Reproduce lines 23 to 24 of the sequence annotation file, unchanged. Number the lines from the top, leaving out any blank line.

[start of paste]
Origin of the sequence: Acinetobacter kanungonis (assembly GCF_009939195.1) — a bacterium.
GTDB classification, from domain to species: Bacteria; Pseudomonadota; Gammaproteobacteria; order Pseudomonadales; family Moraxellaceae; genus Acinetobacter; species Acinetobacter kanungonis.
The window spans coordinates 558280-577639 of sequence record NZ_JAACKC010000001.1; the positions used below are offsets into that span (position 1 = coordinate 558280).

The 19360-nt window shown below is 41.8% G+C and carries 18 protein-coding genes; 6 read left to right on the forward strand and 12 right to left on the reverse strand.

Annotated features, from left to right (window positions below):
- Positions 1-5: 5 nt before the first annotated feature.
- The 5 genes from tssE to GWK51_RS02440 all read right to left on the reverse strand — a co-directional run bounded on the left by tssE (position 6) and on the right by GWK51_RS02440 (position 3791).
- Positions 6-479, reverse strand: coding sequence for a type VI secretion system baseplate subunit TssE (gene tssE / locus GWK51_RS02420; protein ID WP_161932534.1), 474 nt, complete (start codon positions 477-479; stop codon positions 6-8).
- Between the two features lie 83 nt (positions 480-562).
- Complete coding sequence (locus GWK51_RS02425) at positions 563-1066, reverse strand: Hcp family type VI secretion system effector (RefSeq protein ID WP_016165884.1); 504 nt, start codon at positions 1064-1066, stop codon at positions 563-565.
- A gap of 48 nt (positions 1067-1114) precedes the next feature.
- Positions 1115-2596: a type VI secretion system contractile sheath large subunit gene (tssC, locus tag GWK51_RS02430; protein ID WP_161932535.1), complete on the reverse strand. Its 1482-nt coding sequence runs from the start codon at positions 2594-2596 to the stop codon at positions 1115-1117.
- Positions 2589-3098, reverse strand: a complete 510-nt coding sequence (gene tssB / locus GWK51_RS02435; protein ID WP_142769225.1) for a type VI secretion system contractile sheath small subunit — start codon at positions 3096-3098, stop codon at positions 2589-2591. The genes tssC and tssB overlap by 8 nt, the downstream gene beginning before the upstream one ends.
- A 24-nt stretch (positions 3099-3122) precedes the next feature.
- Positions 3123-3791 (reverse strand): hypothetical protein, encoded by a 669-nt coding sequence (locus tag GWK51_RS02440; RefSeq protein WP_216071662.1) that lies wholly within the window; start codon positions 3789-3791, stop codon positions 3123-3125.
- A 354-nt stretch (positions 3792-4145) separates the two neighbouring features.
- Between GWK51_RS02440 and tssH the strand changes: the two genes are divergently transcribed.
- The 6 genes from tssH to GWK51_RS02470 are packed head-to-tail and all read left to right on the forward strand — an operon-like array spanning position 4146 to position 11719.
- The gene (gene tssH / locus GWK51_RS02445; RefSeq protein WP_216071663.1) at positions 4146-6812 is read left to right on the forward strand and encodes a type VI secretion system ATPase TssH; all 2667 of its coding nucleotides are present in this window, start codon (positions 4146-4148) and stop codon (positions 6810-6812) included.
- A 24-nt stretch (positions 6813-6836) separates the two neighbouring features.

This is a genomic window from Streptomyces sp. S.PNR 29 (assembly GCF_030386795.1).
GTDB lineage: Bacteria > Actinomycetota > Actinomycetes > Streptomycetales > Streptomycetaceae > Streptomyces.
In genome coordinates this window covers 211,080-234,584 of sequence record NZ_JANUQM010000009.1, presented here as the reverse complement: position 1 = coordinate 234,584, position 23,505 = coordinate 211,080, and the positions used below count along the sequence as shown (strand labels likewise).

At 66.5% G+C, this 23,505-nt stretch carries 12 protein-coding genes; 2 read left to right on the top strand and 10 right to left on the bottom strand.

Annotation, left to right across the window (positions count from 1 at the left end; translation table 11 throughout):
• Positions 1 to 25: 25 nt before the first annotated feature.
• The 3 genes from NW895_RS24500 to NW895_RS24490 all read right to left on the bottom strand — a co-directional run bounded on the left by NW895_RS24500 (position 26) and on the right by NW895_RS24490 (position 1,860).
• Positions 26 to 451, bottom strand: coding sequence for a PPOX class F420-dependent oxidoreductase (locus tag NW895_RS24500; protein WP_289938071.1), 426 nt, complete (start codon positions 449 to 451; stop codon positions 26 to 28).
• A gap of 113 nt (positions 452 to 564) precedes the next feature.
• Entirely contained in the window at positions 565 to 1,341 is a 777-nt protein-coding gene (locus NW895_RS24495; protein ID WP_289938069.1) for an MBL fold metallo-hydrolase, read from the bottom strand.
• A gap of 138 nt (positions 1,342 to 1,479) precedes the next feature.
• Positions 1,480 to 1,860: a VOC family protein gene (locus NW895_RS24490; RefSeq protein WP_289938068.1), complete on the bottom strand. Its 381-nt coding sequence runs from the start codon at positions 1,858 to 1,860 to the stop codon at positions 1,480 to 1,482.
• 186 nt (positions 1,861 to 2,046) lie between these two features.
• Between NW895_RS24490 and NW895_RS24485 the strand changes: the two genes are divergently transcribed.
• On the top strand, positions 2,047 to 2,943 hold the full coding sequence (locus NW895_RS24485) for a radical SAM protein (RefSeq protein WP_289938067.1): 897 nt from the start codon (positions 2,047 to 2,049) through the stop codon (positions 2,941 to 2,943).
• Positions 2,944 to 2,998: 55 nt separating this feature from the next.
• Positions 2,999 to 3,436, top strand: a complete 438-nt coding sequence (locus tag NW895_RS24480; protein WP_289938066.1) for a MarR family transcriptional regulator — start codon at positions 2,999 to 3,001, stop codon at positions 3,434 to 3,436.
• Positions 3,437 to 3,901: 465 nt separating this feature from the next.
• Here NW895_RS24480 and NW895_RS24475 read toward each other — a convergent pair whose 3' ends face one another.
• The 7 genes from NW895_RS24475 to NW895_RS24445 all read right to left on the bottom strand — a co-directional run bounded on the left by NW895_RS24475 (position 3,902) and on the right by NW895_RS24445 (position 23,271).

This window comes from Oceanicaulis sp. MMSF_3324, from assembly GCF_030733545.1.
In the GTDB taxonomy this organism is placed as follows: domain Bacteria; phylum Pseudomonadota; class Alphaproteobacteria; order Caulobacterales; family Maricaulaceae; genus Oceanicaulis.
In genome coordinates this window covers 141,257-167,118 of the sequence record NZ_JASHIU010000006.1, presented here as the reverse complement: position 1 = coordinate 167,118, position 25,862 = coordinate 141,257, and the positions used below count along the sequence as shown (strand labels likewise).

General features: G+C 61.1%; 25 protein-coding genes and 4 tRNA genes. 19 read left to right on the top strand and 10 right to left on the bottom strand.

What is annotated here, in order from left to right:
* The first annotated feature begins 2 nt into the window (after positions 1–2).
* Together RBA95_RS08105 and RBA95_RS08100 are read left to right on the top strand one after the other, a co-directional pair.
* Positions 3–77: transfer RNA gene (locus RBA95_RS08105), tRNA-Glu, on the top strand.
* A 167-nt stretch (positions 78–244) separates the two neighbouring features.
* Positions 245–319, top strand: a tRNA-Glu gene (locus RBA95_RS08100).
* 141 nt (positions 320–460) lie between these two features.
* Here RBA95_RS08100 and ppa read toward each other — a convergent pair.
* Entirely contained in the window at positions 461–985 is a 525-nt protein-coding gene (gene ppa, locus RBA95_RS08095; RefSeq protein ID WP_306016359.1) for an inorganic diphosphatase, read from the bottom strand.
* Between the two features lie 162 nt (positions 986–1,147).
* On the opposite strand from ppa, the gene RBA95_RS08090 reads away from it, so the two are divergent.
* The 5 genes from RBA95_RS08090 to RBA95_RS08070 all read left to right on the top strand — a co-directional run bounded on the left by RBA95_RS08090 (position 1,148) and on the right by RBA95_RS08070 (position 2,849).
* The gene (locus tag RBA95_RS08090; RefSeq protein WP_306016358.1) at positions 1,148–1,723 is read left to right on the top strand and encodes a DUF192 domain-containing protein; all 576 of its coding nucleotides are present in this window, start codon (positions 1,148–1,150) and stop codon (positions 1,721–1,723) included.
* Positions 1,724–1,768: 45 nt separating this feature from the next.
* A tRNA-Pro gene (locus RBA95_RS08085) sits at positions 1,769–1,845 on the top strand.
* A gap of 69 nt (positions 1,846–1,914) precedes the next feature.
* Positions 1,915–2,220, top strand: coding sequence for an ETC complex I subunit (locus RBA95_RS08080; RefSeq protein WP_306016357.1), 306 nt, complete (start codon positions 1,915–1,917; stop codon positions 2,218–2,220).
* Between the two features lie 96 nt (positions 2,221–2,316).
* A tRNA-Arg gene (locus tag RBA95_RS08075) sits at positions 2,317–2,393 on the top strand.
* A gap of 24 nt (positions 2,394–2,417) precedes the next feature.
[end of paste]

In genome coordinates this window covers 211,080-234,584 of sequence record NZ_JANUQM010000009.1, presented here as the reverse complement: position 1 = coordinate 234,584, position 23,505 = coordinate 211,080, and the positions used below count along the sequence as shown (strand labels likewise).

At 66.5% G+C, this 23,505-nt stretch carries 12 protein-coding genes; 2 read left to right on the top strand and 10 right to left on the bottom strand.